We didn’t exactly need a survey to tell us that couples have spent the last several decades moving away from the idea of the traditional life timeline of love → marriage → kids. But, while perceptions have been steadily shifting over time, the COVID-19 pandemic undeniably accelerated the trend by forcing us all to reassess what’s most important in our lives—whether that’s buying a home, having a child, or, of course, getting married.
To understand how attitudes have shifted around marriage and family planning since the onset of the COVID-19 pandemic, Zola teamed up with Modern Fertility, the reproductive health company making personalized fertility information and support much more accessible, to survey nearly 1,400 people who have gotten married or engaged since March 2020.
What we found is that while couples are hopeful that the pandemic will soon be coming to an end—with the vast majority now feeling even more confident about moving forward with their wedding plans—2020’s impacts on wedding and family planning will undeniably be lasting. Nearly half of respondents said the pandemic has changed their timeline to expand their families, but ironically, respondents were more likely to feel stressed and/or anxious in the past year about planning their wedding. Moreover, 1 in 5 respondents currently planning a wedding said they were open to having kids before getting married.
But, couples are still eager to meet at the altar. With the vaccine rollout well underway, couples are feeling much more confident and optimistic about the future, pointing to a return to the traditional wedding season with most respondents exchanging ‘I do’s’ between May and October 2021. And despite all the stressors of the past year, over 1/3 of couples say they’re more excited now about their upcoming reception and feel even closer together than ever as a result!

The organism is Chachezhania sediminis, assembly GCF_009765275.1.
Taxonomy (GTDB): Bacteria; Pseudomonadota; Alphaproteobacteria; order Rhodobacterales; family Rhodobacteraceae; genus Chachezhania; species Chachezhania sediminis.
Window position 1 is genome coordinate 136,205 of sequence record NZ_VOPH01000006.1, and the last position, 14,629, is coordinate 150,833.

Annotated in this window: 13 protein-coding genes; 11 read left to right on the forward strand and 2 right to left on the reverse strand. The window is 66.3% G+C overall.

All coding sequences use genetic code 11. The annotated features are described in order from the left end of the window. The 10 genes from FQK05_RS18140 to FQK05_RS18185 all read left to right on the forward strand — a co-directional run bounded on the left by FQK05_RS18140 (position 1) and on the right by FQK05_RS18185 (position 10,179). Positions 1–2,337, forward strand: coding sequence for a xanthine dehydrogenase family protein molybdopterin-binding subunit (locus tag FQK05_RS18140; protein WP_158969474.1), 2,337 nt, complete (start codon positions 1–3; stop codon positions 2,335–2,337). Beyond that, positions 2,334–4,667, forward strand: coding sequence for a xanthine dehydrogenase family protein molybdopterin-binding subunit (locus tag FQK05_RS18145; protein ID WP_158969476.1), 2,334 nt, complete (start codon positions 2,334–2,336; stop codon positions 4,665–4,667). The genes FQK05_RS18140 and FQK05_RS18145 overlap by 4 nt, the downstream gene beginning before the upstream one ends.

Read on for more insights and see the full report here:
COVID-19 has had a lasting impact on wedding and pregnancy plans.
When it comes to the wedding reception, some couples are considering trade-offs.
“Ultimately, the stress I was bottling up [about postponing our wedding and therefore our timeline to conceive] led to really wonderful conversations with my partner, a new degree of openness, less worry, and a decision to start trying before our rescheduled wedding celebration. If I’m six months pregnant as I walk down the aisle, so be it! In a way, pushing forward with our plans to grow a family–and potentially having big, visible evidence of those plans as we finally get to say “I do” in front of our long-parted family and friends–feels like the best “screw you” to COVID I could imagine.”
“We had originally planned to be married in the fall, honeymoon in the winter and then start trying for kids shortly after. Now, my wedding will be summer 2022 and we will try for kids after that. I am worried about how my age will affect our chances of a healthy pregnancy, but I also don't want to be pregnant before we are married, or pregnant at my wedding. We have considered getting legally married this year and having a party later instead of a wedding, and in that case, we may start trying for kids sooner rather than later.”
"We got legally married on our original wedding date (August 2020) in a small ceremony with our immediate family but postponed the reception to June 2021. We are holding off on trying to have a child until after I am vaccinated — if it weren't for COVID we would have tried right after the wedding."
“When it came to our wedding Covid-19 both ruined dreams and created beautiful memories. We postponed twice (June to September 2020, now October 2021) for the in-person big celebration, then ended up having a very-small 12-person wedding with my immediate family while Zooming in my husband's family and extended family in August 2020. Making the decision not to have his mom present brought great tension, grief, and sorrow to our journey — but it also brought us closer together, solidifying WE are each other's MVP. We are excited and hopeful to celebrate fully in October 2021."